If your circle of friends does not include a few duck hunting nerds, you likely have no idea how treasured a good duck call can be. Some of the better ones can run several hundred dollars and no duck nerd is complete without a lanyard filled with a half dozen calls around his neck. Some are for different varieties of ducks, but there will undoubtedly be two or three designed specifically for mallards. And like a fisherman changing lures, duck callers will switch calls throughout a hunt until one works its magic. Unquestionably, they will have a favourite, but count on them changing up if things aren’t working to their satisfaction. And just as truck owners argue the merits of Ford versus Chevy, so too will duck callers make a passionate case for their favourite call.

There are eight basic calls that most duck hunters rely on. Rather than try to describe them here, I’m going to concentrate on when to use them. A quick Google search will offer up plenty of options for listening to them.

  1. Hail call: This call is used when ducks are at long distances and it is blown at fairly high volume to attract their attention. With this call you just want the flock to know you are there.
  2. Greeting call: This is best used when ducks are close to being within range and appear to be on course to your location.
  3. Feeding call: This call is blown with too much volume by most, but when used at low volume it is a great option when ducks are close but not quite committed. At louder volume, it’s more likely to spook ducks off than entice them into your decoys.
  4. Basic quack: This is just a quick quack that’s often used in conjunction with a feeding or greeting call as a confidence call when ducks are close to committing to the decoys.
  5. Whistling call: This is an easy call to master, but one that many hunters never learn. It’s another confidence call that’s used on ducks that appear to be committed to coming in.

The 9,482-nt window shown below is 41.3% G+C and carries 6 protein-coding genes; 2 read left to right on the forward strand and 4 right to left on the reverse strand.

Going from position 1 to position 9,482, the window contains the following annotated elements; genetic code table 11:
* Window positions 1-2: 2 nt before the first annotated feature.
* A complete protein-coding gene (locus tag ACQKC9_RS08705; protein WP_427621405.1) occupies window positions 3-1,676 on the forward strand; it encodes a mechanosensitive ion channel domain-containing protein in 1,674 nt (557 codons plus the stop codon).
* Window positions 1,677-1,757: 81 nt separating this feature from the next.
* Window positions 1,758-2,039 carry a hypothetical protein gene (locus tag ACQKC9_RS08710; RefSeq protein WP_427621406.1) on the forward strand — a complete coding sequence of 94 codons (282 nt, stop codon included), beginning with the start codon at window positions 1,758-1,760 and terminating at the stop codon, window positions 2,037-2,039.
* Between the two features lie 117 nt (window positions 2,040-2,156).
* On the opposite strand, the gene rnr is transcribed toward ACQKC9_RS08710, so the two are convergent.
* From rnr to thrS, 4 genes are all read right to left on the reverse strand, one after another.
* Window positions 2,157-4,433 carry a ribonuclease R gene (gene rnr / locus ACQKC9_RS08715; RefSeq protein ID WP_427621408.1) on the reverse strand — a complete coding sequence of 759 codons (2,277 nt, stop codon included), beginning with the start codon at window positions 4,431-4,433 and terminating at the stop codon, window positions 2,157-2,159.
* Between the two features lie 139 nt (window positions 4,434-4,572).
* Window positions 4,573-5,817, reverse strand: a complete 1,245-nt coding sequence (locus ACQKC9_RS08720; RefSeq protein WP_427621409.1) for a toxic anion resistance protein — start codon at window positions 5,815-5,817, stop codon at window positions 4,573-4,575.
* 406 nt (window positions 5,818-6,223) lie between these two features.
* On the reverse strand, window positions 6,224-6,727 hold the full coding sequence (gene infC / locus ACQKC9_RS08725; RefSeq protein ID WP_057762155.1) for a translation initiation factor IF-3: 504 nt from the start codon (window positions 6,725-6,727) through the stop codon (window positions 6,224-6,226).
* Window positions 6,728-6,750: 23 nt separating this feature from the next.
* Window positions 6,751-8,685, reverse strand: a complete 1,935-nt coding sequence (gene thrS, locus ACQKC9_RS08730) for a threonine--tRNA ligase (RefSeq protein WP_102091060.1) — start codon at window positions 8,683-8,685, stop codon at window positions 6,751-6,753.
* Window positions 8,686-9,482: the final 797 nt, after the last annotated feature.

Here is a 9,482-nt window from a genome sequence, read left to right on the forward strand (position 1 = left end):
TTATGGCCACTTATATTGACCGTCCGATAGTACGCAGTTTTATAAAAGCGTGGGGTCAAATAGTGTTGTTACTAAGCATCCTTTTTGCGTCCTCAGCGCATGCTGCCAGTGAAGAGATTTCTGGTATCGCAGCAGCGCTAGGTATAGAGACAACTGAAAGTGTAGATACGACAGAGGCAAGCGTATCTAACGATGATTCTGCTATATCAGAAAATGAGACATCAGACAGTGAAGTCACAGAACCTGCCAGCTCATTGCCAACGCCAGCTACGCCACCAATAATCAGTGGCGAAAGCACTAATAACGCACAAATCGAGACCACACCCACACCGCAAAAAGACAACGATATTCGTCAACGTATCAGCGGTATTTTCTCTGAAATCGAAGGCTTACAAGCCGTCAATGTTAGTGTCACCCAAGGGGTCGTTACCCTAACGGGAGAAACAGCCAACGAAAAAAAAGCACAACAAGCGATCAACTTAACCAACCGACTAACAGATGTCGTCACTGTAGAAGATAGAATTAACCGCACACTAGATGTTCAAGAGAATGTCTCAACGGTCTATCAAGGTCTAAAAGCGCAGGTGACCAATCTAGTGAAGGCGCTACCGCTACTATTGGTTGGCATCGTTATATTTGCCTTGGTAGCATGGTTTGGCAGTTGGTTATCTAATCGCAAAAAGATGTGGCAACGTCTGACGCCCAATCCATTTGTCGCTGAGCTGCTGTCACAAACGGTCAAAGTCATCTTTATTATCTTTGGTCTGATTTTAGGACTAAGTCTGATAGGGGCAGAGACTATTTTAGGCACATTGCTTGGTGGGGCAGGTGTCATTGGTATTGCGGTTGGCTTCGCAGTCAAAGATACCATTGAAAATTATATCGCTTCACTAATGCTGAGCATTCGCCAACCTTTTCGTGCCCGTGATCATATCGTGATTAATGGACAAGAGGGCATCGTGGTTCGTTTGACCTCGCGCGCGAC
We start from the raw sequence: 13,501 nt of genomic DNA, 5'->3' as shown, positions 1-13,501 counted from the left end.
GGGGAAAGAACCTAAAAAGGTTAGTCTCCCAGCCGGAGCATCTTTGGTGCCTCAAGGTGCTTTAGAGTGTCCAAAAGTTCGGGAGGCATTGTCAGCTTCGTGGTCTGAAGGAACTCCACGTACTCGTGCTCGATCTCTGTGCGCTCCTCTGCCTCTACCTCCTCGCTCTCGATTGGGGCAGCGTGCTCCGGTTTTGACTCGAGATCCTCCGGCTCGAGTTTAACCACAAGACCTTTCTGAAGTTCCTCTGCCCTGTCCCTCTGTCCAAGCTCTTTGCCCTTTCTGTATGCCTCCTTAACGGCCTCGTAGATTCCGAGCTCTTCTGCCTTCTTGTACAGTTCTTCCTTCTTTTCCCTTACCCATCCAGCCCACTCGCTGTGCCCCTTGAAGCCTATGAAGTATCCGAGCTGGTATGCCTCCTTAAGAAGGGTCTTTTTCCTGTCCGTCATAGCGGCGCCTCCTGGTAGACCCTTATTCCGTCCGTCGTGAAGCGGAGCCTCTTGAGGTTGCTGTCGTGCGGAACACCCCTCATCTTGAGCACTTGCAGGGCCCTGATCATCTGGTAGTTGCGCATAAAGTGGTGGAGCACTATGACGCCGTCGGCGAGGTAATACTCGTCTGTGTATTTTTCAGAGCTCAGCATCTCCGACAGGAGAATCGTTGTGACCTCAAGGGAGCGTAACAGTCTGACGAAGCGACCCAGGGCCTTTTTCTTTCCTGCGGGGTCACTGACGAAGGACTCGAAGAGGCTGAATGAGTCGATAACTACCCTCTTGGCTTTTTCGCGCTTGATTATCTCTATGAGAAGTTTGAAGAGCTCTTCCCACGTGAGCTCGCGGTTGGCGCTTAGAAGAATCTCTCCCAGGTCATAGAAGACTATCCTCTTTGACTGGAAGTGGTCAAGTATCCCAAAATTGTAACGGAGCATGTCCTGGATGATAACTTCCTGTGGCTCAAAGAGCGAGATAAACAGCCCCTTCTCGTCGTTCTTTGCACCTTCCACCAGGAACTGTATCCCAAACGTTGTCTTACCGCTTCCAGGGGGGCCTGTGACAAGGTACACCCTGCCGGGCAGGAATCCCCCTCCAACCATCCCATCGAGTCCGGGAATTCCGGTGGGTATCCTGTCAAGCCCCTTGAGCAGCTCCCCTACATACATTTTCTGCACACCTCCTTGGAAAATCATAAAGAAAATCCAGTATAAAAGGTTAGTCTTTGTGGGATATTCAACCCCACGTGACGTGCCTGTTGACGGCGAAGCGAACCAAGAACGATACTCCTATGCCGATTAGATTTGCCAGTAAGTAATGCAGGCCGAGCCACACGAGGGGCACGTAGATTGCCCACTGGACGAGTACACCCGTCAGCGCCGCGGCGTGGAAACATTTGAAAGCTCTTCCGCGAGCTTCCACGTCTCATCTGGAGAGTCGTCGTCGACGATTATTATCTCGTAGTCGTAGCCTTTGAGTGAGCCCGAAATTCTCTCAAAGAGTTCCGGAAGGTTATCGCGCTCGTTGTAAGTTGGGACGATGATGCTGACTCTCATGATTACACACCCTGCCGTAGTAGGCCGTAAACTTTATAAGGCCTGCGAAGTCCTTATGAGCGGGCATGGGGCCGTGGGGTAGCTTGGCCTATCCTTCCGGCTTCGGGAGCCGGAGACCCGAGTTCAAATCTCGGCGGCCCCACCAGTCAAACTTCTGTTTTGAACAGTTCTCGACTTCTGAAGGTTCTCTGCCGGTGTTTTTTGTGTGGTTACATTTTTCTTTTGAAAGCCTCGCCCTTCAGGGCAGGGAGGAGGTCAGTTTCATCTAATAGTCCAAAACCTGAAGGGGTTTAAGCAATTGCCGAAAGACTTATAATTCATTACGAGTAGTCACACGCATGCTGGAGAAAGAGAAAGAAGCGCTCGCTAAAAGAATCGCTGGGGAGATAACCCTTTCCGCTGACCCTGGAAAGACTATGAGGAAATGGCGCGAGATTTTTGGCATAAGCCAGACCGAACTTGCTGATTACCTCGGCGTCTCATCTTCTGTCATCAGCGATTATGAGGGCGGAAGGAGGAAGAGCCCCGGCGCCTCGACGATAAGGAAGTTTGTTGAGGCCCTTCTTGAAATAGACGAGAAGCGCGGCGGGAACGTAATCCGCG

6. Lonesome hen: This is a fairly low volume confidence call that is used to get call-shy birds to take a closer look at your set.
  7. Pleading call: This is a high volume call that is used when ducks are flying high overhead.
  8. Comeback call: This call is blown at moderate volumes and used to get ducks that just won’t commit or that have over-flown your set to come and take a closer look.

As important as it is to master each of these calls, it is critical that you know when to use them and equally important to know when to stay silent. If most duck hunters are guilty of one thing, it’s over calling. While this may not hurt your success too badly early in the season or when fresh flights of northern birds show up, it will dramatically reduce your success with heavily hunted birds. There is a reason that some of North America’s best callers are from the deep southern states. The ducks have seen a lot of other hunters before they reach southern climates and can be extremely difficult to call. Mastering calling techniques for any species we hunt is a rewarding accomplishment, but there is just something magical about setting up on a small pond on a frosty October morning and bringing a flock of big greenheads masterfully into a handful of decoys.

Check out this video for feeding, comeback and quack calls, as well as some holding techniques.

Go to this site to hear all eight calls listed!